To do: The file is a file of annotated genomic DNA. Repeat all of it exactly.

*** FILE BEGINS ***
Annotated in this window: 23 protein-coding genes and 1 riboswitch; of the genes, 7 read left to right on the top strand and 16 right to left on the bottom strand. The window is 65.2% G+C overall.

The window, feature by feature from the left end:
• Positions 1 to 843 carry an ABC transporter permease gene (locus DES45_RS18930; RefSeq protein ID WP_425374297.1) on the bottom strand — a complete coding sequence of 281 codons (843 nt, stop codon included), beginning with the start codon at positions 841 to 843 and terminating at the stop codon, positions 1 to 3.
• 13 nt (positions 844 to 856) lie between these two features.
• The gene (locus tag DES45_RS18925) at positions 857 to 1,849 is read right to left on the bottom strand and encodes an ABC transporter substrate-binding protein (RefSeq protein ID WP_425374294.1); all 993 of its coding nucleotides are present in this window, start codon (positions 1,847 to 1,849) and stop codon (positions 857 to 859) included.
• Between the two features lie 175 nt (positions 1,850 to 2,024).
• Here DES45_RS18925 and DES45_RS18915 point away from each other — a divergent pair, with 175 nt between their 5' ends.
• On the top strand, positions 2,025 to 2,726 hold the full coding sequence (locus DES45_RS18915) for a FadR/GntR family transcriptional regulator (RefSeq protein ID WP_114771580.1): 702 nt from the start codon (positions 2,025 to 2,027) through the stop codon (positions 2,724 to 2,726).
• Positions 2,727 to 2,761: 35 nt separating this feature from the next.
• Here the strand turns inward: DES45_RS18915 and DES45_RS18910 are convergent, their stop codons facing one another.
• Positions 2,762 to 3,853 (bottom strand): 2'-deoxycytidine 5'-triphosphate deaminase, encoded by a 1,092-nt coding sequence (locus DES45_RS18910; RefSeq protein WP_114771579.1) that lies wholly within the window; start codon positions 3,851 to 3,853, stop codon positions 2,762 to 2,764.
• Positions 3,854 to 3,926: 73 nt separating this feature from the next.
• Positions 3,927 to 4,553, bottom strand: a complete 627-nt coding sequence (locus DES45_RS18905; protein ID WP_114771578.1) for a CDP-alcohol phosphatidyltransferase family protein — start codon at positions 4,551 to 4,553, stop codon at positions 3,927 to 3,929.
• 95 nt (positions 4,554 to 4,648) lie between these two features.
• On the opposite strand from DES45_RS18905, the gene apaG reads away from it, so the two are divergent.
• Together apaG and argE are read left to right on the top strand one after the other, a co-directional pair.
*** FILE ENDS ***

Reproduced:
Annotated in this window: 23 protein-coding genes and 1 riboswitch; of the genes, 7 read left to right on the top strand and 16 right to left on the bottom strand. The window is 65.2% G+C overall.

The window, feature by feature from the left end:
• Positions 1 to 843 carry an ABC transporter permease gene (locus DES45_RS18930; RefSeq protein ID WP_425374297.1) on the bottom strand — a complete coding sequence of 281 codons (843 nt, stop codon included), beginning with the start codon at positions 841 to 843 and terminating at the stop codon, positions 1 to 3.
• 13 nt (positions 844 to 856) lie between these two features.
• The gene (locus tag DES45_RS18925) at positions 857 to 1,849 is read right to left on the bottom strand and encodes an ABC transporter substrate-binding protein (RefSeq protein ID WP_425374294.1); all 993 of its coding nucleotides are present in this window, start codon (positions 1,847 to 1,849) and stop codon (positions 857 to 859) included.
• Between the two features lie 175 nt (positions 1,850 to 2,024).
• Here DES45_RS18925 and DES45_RS18915 point away from each other — a divergent pair, with 175 nt between their 5' ends.
• On the top strand, positions 2,025 to 2,726 hold the full coding sequence (locus DES45_RS18915) for a FadR/GntR family transcriptional regulator (RefSeq protein ID WP_114771580.1): 702 nt from the start codon (positions 2,025 to 2,027) through the stop codon (positions 2,724 to 2,726).
• Positions 2,727 to 2,761: 35 nt separating this feature from the next.
• Here the strand turns inward: DES45_RS18915 and DES45_RS18910 are convergent, their stop codons facing one another.
• Positions 2,762 to 3,853 (bottom strand): 2'-deoxycytidine 5'-triphosphate deaminase, encoded by a 1,092-nt coding sequence (locus DES45_RS18910; RefSeq protein WP_114771579.1) that lies wholly within the window; start codon positions 3,851 to 3,853, stop codon positions 2,762 to 2,764.
• Positions 3,854 to 3,926: 73 nt separating this feature from the next.
• Positions 3,927 to 4,553, bottom strand: a complete 627-nt coding sequence (locus DES45_RS18905; protein ID WP_114771578.1) for a CDP-alcohol phosphatidyltransferase family protein — start codon at positions 4,551 to 4,553, stop codon at positions 3,927 to 3,929.
• 95 nt (positions 4,554 to 4,648) lie between these two features.
• On the opposite strand from DES45_RS18905, the gene apaG reads away from it, so the two are divergent.
• Together apaG and argE are read left to right on the top strand one after the other, a co-directional pair.